“It rained and rained and I wanted to call my mother in her nursing home in Greenfield and say what do you think of this weather. And she would say it stinks. But I can’t. That’s exactly the way I miss my mother.”

Did you watch Comey. People were like is he hot. I mean I don’t know. He’s beautiful unbeautiful like those boys I went to grade school with. The big bags under his eyes. To his credit HE did not make the joke about dinner with Trump being the all-time great excuse for breaking a date with your wife. That was the other guy. Yet he smirked because he was a man and a man has to get the other man’s joke or else it’s a cause for violence. But in that moment typically there was a woman pushed out thoughtlessly like a buffoon. Aren’t we all looking for an excuse to get away from her. But where are you going. To sit in this room. Do you remember when he talked about justice with a blindfold over her eyes. I realized at that moment that I had never wondered who put the blindfold on. It’s a construction. Whose? In his own defense Comey said she did not lift her blindfold and peek to see if her patron was pleased. I thought of that as a trans vernacular moment. Code shifting. I mean just before various speakers had been peppering their questions in this mostly male gathering, America’s Congress with their photographer and journalist friends, they peppered their talk with a number of “heck of a”s and gosh just to say that despite being suits they were manly men, trusty doers, and representatives of a doing nation, which we are not of course, so all these conceits to present ourselves as manly are drag of course, but my point is that when this tall man depicts his own relationship to justice the higher authority to whom he has dedicated his life he depicts her as she is historically depicted as the woman who has mysteriously had her sight taken away AND if HE were to degrade his lofty position he would do it coquettish-like, taking a peek like a girl. And that is only possible that rhetorical turn because justice has been presented as female—made wholly useful as a symbol, incomplete, because she is blinded by men. Male rhetoric would not work without the fall guy of woman. In the constructed absence of women we make lies. That’s what America makes.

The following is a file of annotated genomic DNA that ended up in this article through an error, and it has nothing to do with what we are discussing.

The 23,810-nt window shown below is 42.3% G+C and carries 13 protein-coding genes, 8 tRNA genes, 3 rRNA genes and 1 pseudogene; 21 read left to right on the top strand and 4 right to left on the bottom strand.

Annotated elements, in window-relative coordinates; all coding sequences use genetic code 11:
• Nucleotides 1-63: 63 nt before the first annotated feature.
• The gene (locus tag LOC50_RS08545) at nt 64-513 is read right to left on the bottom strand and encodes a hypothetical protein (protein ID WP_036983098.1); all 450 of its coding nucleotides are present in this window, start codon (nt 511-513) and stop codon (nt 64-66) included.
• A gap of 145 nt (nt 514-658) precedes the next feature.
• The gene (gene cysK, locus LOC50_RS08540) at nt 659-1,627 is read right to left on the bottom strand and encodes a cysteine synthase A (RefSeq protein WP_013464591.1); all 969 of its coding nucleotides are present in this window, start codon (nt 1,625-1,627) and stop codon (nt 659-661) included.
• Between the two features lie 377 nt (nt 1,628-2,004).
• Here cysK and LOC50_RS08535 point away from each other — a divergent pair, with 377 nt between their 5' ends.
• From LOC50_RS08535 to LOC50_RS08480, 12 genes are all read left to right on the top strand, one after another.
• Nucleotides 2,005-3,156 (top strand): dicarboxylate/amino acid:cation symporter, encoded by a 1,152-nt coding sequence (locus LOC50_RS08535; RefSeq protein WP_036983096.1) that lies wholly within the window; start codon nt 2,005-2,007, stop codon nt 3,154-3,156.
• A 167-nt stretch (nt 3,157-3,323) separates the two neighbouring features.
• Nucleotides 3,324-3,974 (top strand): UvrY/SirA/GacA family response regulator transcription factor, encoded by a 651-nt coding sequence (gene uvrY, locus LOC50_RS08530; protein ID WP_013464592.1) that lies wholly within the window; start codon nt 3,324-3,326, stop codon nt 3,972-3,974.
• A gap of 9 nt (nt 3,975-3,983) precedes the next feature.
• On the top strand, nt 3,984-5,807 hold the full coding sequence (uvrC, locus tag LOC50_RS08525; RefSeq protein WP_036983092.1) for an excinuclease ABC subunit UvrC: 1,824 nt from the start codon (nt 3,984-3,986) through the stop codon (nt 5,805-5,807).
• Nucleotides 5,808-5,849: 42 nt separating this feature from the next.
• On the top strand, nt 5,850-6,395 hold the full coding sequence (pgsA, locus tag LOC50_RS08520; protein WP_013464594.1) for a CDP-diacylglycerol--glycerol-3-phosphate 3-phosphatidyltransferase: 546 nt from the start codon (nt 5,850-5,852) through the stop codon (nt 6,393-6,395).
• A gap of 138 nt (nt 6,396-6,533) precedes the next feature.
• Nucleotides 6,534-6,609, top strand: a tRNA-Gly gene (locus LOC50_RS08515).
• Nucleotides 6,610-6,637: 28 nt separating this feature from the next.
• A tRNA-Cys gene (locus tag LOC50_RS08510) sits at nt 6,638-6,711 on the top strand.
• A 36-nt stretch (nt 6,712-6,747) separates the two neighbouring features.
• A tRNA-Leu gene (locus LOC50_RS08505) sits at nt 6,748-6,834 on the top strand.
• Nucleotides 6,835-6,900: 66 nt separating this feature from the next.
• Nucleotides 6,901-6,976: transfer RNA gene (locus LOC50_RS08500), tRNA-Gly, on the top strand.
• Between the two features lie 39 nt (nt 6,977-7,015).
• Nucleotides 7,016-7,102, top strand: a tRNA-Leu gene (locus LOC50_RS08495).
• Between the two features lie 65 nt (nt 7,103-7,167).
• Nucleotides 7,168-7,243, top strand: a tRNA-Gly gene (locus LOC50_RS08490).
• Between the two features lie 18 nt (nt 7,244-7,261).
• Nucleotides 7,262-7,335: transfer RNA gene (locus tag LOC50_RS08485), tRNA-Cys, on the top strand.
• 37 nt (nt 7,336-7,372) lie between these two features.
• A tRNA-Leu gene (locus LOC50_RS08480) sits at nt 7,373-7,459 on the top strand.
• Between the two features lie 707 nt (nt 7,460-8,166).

Now the president I think the imputation was he was actually trying to feminize our guy and get him to lift that blinder and see if Donald was smiling at him or not. Comey was appealing to their masculine pride. Was he liking him now. Was Comey serving at his pleasure. There’s so much weird gender stuff in this largely government as men by men for men. If women are only a symbol then men may lie. When Trump asked Comey at the dinner table to do naughty things like take a loyalty oath to him and not to the blinded girl he gave vague answers back to him. The congressmen who questioned Comey asked well why why didn’t you tell him this was inappropriate. I I was stunned was Comey’s reply.